I saved so much money that I was finally able to seek treatment for other health concerns, like my attention deficit hyperactivity disorder, which had never been diagnosed after 28 years of life, despite me showing many obvious symptoms throughout childhood and adulthood. My mother always denied it because I didn’t get in trouble at school very often and I got consistently good grades. As an adult, I had so many issues with productivity and time management that I thought I was simply inadequately skilled for the real-world until I started looking into the symptoms of adult ADHD. After receiving a prescription for appropriate ADHD medication, suddenly I was able to concentrate. Instead of spending an hour grading a single freshman essay, I reduced the time to a mere 20 minutes. I suddenly had so much time open up to me that used to be spent being distracted by things I often wasn’t even interested in. I even got a second job as an online tutor because of this, so my pathetic adjunct income increased a bit (not enough).
However, without insurance that same ADHD medication would be $100 dollars per dose, and the psychiatrist visits would cost $200. If I lose my health insurance, my work productivity will decrease.
Last April, I contracted a horrific case of food poisoning bad enough for me to be hospitalized. Without insurance, I may not have gone to the hospital, which possibly would have resulted in my death.
Unfortunately, Donald Trump and the Republicans plan to take my insurance away. Hans Tanzler, the new Republican Congressman of my district (FL-4) campaigned on the usual “Repeal and Replace™” but never actually said what he would “Replace” it with. The same has been true of basically every other Republican. They’re so hell-bent on the repeal that they will forsake so many underpaid workers who have no access to insurance. This would also drive up rates for everyone.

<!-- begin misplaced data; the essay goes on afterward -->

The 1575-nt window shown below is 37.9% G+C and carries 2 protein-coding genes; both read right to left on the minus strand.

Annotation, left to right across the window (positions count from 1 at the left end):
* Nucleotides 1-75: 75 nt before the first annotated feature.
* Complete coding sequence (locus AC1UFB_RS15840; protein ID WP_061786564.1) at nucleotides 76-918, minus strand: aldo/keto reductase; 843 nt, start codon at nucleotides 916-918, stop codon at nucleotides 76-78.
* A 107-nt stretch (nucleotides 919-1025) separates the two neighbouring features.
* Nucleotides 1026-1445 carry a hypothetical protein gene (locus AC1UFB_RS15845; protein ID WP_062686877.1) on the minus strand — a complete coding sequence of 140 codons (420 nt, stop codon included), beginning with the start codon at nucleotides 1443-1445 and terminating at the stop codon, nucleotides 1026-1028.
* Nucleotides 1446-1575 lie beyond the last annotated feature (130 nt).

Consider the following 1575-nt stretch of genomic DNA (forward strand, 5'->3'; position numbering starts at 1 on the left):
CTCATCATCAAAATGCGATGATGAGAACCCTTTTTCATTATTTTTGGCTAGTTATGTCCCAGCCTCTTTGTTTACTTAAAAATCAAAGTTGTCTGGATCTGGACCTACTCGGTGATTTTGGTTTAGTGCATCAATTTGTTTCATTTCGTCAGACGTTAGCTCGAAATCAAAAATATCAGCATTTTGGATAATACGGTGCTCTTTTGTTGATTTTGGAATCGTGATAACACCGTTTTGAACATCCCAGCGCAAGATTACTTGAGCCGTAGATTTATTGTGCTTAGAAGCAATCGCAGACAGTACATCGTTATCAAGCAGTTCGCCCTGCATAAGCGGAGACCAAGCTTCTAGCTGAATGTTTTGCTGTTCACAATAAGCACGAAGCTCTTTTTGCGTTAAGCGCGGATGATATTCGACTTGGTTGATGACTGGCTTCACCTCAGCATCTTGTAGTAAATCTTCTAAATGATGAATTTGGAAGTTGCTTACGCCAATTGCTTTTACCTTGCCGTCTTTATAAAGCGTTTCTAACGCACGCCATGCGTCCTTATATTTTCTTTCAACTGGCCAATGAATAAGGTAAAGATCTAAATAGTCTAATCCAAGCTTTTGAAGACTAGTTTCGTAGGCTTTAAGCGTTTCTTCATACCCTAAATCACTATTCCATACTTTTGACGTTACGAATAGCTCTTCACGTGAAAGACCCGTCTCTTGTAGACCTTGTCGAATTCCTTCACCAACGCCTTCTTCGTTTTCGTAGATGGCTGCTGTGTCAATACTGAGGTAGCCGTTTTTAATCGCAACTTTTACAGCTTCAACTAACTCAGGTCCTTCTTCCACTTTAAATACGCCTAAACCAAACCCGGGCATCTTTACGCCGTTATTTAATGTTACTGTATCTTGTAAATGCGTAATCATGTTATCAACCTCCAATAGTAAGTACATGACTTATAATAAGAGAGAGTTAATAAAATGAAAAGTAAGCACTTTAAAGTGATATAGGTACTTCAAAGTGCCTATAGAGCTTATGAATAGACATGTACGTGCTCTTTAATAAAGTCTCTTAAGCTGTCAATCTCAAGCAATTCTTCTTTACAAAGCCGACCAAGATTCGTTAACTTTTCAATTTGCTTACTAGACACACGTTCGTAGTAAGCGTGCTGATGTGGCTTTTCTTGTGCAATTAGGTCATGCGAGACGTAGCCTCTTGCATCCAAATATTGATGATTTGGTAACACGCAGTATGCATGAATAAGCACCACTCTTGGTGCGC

Now, I will be the first to admit that the Affordable Care Act is flawed. Because of increased demand for coverage, the insurance companies have been raising rates for everyone with no end in sight. In fact, rates will never go down as long as CEOs want to be paid more and more. People need health coverage, so of course they will buy insurance and the demand will always be there.
The only viable solution is to abolish the entire health insurance industry and move to a single-payer Medicare-for-all system. Such a system would allow even the most underpaid workers, including adjuncts, to access affordable healthcare by bypassing what is ultimately a useless industry that has no reason to exist. Healthcare costs would not keep increasing, at least at the same rapid rate, if the necessity of insurance companies were simply removed. The biggest problem with Obamacare is that insurance companies still exist.
The Republican plan? Tax breaks for the wealthy. The wealthy can afford healthcare and are clearly unwilling to provide it to those they employ. Apparently, the lives of those born with silver spoons are the only ones worth preserving. This is no different from college administrators, willing to raise their own salary with full benefits, but unwilling to do the same for rank-and-file instructors. Professors who have a right to healthcare are a dying breed, thanks to schemes to cheap out with the transient part-time designation of adjunct.
UNF and the Republican Party have clearly signaled to me that my life is pointless and does not deserve to be preserved. With no insurance through my job or my government and no direct path for promotion to full-time, my life is forfeit. My work teaching the next generation of professionals and my level of expertise in my field apparently do not matter. Their greed, elitism, and shortsightedness may very well result in the Death of an Adjunct.
This is the second entry in my Death of an Adjunct series. My first is about Unemployed Summer.